December has finally arrived and 2022 is almost at an end.
I cannot wait for this year to be over.
This has been a tough year for me, both professionally and personally, and I’m looking for brighter and better days in 2023.
The year started off with the loss of a couple of key employees, one to retirement, and the other to another job. Even this magazine had its share of problems, to the point that some months I was not certain we would be able to get it published.
We have had to deal with paper shortages (apparently a strike in Finland helped cripple the world’s paper supply), skyrocketing paper prices, and then our printer canceled our contract with little notice. (Something about being too big for their business model.)
This year’s runaway inflation has wreaked havoc on our operating budget, much like it has done to just about every business in the country. Luckily, I have a great staff and they worked hard to help us navigate these many hiccups in 2022. Some stepped up to take promotions, while others added to their job duties until we could get new personnel in place. I am proud of them and the job they do. After this year, I have no doubt that I have the best cooperative statewide staff in the country.
Personally, the year started off with a hospital stay and two stents for my heart. I now have a diet that basically is, “if it tastes good, spit it out.” I must confess, I cheat. Between my wife and my administrative assistant, I feel like I am under 24-hour surveillance. I found myself slipping out the back door of my office and making a stealth run to a nearby Krystal. After that, I would drive to Ridgeland City Park and eat the small burgers in solitude before disposing of the evidence in a park trash can. It was exhilarating to be living so dangerously.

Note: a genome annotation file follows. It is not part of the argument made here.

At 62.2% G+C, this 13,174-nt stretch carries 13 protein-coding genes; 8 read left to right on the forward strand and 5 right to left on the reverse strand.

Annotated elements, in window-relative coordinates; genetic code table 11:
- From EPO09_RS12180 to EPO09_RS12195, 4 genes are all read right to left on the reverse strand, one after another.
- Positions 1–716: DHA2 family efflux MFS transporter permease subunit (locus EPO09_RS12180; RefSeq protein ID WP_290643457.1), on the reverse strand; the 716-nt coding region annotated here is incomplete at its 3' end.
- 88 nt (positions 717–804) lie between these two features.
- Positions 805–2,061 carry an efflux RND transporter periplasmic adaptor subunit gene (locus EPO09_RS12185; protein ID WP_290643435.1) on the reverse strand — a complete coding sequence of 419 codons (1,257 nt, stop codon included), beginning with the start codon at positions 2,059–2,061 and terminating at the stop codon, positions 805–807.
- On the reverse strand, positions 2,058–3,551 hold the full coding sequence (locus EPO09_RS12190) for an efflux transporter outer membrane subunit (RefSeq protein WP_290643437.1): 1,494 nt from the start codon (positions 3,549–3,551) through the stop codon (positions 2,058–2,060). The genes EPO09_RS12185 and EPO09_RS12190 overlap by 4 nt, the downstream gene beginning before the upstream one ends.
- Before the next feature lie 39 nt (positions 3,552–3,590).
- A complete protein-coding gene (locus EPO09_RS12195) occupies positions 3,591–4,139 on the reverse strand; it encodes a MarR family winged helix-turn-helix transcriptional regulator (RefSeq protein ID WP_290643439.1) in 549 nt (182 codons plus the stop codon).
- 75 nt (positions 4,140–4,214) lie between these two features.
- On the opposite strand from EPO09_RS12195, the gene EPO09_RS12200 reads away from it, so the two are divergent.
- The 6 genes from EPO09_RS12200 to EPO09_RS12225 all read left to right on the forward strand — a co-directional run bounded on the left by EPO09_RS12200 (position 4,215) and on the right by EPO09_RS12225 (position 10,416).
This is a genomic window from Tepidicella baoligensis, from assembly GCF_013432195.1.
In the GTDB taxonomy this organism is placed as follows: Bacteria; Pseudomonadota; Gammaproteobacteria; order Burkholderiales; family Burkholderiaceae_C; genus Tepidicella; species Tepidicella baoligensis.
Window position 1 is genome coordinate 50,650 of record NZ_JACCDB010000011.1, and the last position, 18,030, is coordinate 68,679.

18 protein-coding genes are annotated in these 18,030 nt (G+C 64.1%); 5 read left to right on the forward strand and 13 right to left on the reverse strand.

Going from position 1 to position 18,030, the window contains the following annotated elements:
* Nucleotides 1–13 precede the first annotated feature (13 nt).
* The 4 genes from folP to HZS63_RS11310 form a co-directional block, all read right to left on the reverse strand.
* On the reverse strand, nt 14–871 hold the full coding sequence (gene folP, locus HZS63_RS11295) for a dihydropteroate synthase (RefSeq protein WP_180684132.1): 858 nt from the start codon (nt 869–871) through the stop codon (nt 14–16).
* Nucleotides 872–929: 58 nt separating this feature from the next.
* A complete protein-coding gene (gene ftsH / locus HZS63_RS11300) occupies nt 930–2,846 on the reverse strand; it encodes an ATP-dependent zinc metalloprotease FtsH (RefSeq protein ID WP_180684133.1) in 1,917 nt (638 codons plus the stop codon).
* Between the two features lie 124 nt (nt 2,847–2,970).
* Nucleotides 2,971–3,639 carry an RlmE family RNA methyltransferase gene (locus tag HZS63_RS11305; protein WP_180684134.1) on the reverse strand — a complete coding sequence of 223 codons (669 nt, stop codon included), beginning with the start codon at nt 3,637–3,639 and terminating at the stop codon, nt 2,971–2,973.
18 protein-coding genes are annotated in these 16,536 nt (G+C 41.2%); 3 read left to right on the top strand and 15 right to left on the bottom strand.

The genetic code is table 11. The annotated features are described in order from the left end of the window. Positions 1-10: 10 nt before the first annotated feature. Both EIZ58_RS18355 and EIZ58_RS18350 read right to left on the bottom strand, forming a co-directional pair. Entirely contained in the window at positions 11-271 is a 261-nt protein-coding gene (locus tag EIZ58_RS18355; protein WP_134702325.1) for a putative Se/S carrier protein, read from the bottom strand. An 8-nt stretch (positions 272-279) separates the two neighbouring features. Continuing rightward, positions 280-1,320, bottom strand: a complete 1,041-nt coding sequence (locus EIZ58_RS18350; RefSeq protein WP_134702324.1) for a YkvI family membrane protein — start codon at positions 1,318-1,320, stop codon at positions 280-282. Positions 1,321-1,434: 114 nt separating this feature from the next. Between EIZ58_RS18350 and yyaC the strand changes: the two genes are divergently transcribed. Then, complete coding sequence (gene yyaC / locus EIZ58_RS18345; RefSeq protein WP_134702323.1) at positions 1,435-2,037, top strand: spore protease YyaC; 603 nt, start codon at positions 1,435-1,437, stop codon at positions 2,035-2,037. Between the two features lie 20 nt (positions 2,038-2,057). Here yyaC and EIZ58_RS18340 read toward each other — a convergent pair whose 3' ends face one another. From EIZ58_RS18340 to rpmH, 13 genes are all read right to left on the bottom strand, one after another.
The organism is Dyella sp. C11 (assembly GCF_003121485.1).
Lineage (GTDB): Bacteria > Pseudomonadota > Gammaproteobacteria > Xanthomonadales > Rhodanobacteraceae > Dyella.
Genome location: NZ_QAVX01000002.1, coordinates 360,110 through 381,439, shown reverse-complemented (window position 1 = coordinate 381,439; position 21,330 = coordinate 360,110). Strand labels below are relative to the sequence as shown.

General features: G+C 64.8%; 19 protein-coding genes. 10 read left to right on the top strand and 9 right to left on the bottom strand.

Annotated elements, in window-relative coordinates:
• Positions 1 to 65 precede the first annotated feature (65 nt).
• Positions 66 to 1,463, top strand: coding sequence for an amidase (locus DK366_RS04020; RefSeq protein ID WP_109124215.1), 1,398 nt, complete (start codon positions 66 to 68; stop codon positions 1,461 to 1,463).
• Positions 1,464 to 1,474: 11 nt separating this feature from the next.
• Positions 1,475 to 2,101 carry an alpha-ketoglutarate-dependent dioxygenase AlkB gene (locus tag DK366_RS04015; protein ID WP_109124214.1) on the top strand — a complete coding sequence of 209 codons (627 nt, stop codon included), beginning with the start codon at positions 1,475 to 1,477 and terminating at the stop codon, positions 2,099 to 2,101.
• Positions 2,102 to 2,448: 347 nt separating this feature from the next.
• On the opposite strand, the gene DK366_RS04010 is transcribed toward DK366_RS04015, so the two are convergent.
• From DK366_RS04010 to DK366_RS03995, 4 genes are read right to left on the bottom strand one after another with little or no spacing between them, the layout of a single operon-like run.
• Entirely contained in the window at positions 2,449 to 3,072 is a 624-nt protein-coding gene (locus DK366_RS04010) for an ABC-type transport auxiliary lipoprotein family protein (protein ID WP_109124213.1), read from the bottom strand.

I have also dealt with the loss of some close family members, including my father. My mom recently moved in with us, after a long hospital stay, and we are working to rebuild her strength so that she can return home soon.
My wife had a much-needed knee replacement, which left me as a “care giver,” not exactly my strong suit. Oh, and for those of you who think your children will be helpful — ours fled the house like rats from a sinking ship. (I have been in contact with my attorney, and we are making some changes in the will.)
If you ever find yourself with a strong desire to take a pillow and smother the one that you love, take a deep breath, and make a Krystal run. I promise you will feel much better.
The year did have some bright spots, especially during the month of May. My two oldest children, Michael and Katlyne, both graduated from The University of Southern Mississippi. I shot my lowest score for 18 holes of golf. Melissa and I celebrated our 33rd wedding anniversary.
Everyone has problems. Some of you have had a bad 2022, some of you, after really thinking about it, realize maybe it wasn’t as bad as you thought. I have always believed that whatever problems I have, they pale in comparison to the problems of others. I am blessed, even though sometimes, I forget that I am.
As the year ends and we celebrate Christmas, let us remember that with Christmas comes hope. It’s not just about food, fellowship, and presents.
For Christians, Christmas should remind us that God sent us a savior, not to just give us hope for this life, but hope for what lies ahead. Yes, we will encounter tough times, but we do not have to endure them alone. He will be with us.
So, I hope everyone has a Merry Christmas and a much better 2023!